Mother let go of his ear, instead looping her arm through his, thus tightly locking him in. His entire body shook with fear, and feeling his arm trembling beneath hers, his mother sighed loudly, rolling her eyes with such a passion that they nearly became stuck in the back of her head.

All was still and silent for a moment, and a shining ray of hope appeared his Sven’s mind, a glimmering thought that perhaps none were present within, and thus they would have to leave this looming place.

But alas, a beautiful, tall woman took his candle of hope, grasped her hand around its fading flame, and vanquished it altogether as she appeared in the doorway.

“Ah, Sven Dewrichie, we have been expecting you.” Those were not kind words to hear for Sven’s red, burning ears. “Come.” The woman beckoned slowly with her pristine hand.

His mother strode forward, her head held high, thus pulling Sven along with her. He was pulled down due to the height difference, making it difficult for the boy not to stumble all over his own feet. He looked like an extreme, fumbling mess in that moment. He was still shaking, all the color was drained from his large face, his ears were red and visibly sore, he was tripping over himself as he was being dragged by a tiny woman. Again, an onlooker might find humor in the sight, if only they had no idea the grave nature of the poor young man’s circumstance.

“Stop.” The woman spoke cooly as she stood like a stone statue in the doorway, holding up her hand as she looked beyond the clumsy couple, refusing to glance at the two.

Mother blinked in shock, waiting for the woman’s explanation expectantly. She did not like it when it came.

“We have no need for any insolent mothers. The coward must complete the purification process on his own, he cannot be dragged into it.” The woman, whom Sven identified as the village priestess, rolled her jaw in annoyance, her tone filled with a condescending venom.

“Bu-But…” Mother started in protest, but the priestess cut her off with a sigh.

“Very well. Be gone from my sight, the both of you. I have no time for a controlling fool that will not heed an order.” The woman, with a perfect posture, quickly spun on her heels, returning back into the temple. “Close the door.” She barked the order to a nearby guard within the temple, who immediately jumped to fulfill the command.

“No! Please! I will leave him, I shall! I will listen, please! Forgive me for my foolish transgressions!” Mother wailed in her plead, falling to her knees. This action nearly yanked Sven’s arm out of its socket, as it was still gripped in hers, but mother paid no mind.

The woman stopped abruptly in her stride, but did not turn around. “You should have considered the outcome before committing your sin of arguing with one of greater substance, old woman.”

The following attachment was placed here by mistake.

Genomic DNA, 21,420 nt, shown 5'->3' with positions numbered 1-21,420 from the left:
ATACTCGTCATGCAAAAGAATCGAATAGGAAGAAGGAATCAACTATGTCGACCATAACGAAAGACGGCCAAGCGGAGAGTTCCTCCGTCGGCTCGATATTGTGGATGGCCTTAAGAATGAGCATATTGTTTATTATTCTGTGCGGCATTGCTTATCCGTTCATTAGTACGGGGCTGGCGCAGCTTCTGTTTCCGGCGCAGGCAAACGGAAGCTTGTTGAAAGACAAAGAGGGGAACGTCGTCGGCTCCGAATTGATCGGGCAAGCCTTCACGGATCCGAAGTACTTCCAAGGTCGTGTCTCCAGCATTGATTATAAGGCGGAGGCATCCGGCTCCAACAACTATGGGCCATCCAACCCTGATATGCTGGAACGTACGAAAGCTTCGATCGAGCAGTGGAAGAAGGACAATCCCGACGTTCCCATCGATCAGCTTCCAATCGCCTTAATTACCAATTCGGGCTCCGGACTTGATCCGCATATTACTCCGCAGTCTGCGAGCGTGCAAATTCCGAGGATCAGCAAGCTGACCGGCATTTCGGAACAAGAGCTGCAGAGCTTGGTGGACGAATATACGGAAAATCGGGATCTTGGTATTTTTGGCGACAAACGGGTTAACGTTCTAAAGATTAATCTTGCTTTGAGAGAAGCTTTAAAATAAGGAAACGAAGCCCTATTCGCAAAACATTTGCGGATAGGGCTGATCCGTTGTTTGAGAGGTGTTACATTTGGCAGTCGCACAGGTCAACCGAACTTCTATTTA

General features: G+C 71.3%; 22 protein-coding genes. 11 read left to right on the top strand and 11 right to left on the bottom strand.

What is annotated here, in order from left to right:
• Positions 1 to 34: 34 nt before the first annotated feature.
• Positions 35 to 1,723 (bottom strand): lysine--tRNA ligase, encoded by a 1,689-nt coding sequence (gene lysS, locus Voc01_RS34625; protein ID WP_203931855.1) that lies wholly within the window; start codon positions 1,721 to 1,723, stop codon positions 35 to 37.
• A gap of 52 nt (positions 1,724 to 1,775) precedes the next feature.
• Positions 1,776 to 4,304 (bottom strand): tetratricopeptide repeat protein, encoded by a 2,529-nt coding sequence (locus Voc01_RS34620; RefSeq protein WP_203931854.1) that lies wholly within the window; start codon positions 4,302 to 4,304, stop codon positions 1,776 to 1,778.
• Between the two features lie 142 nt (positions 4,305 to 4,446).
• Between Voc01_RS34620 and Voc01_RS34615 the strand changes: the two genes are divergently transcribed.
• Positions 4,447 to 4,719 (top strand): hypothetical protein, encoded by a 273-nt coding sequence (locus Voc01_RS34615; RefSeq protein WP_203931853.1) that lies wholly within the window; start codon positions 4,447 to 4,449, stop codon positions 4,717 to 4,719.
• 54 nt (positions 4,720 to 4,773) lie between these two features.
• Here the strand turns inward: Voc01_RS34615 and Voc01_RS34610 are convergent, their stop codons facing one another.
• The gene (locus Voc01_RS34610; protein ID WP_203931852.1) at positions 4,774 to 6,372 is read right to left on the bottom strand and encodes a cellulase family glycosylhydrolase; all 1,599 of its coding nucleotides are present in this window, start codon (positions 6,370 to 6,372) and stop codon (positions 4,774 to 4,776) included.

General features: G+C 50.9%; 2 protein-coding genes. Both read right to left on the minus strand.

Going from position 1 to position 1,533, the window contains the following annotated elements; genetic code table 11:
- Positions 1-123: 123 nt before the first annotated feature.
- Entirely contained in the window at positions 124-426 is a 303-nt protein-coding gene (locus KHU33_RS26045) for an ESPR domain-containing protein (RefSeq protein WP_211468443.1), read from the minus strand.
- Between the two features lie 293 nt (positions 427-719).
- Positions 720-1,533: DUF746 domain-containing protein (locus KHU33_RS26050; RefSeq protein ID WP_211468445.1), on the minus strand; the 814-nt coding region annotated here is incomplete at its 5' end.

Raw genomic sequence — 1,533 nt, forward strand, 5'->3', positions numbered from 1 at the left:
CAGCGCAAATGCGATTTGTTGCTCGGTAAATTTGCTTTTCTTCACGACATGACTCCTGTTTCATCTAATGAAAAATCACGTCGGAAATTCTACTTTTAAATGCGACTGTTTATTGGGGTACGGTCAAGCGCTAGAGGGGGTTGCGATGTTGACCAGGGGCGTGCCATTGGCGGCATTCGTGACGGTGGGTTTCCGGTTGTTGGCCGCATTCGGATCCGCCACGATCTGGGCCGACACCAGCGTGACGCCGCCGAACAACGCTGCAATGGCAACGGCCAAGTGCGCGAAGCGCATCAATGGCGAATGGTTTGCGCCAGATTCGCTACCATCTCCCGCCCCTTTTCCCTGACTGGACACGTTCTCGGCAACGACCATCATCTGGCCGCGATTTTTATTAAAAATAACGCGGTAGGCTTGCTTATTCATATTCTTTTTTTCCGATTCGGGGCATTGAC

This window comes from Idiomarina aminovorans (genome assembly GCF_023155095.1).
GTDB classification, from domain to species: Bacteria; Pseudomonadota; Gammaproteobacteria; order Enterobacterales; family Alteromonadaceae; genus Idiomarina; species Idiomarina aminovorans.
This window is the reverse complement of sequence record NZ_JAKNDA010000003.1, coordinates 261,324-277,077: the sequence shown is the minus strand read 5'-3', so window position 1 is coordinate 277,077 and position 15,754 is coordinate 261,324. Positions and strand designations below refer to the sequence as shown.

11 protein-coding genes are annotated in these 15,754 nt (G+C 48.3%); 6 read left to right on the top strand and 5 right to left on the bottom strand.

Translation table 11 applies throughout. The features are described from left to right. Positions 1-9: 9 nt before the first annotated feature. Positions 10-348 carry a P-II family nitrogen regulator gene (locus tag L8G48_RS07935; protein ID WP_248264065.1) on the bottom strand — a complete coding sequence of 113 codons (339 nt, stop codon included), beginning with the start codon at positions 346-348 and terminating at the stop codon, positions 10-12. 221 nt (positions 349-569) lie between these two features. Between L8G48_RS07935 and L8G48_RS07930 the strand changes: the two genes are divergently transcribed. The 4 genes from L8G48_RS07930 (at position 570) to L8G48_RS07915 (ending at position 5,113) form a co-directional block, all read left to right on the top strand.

“I know, I know! It is because I am so lowly, so menial, such a trifle compared to your greatness...It was out of my dullness that I acted so sinfully, forgive me for my wretchedness.” Sven had never seen his mother act in such a way, her usual manner of haughtiness and pride abruptly vanished.

“It is as you have said it, deadening creature. But nevermind you, I wish not to ever think of one such as you again. You have come for the redemption of this...boy? However unlikely?” Her coldness sent a shiver up Sven’s spine, but it seemed to him that she already knew the answer, but simply wanted it repeated.

“Y-yes, oh great and wonderful priestess. All will shout your praise when you have fixed my cowardly son.” It was rather difficult for mother to detach herself from her extreme emotions enough to answer through her fierce sobbing.

The woman scoffed harshly. “Nevermind that. They will shout my praises regardless. And fixing an ugly, fat coward such as this one will be no easy task, however, I will embark on fixing this irksome matter, because I am merciful. Although it is not to you I am merciful, you blunted, sluggish, tiresome, foul…”

The woman sighed loudly and flicked her hand dismissively. “Be gone. I grow weary of your sobs and babbling.” She said all of this without ever turning around once more to face the two of them.

Then she spoke to the nearby guard, who was soon joined by two more tall, strong men in strange, grey uniforms. “Bring the boy in. Do not bother to treat him like a fragile, porcelain doll. We shall be breaking him anyways.”

~ * ~

Sven was in woodland, tall, green trees stood all around him. The fragrance of pine, water and earth held strongly in the refreshing air, and he could not help but breath deeply. He soon noticed a nearby creek flowing softly, and he dashed toward it, stooping down, cupping his hands before drinking deeply of its sweet, crisp waters.

“Sven.” A beautiful voice echoed from a distance. Sven stood up and spun around with great haste, searching the forest for the origin of the voice.

“Sven.” It echoed out from behind him now, and he spun on his heels, but no one was there.

“Sven.” This time it was a solid voice, no longer a whispery echo. It sounded like it came right behind him, directly spoken into his ear…

He turned to behold a beautiful maiden standing an arm’s length away. She was dressed in a simply, yet lovely pink gown, which had lace on her neckline as well as her arms. Her hair was silver, and she peered at him with azure eyes.

She smiled at him, two dimples then appearing as she did so. “Hello again.”

He could not help but smile, it was his dream girl. “Hello Isabell.”

She took a step forward, her soft hand grasping his large, calloused one. “I have missed you.”

“And I you.” He tucked a strand of shiny, silver hair behind her ear gently.

“Remember, Sven. Remember who you truly are.”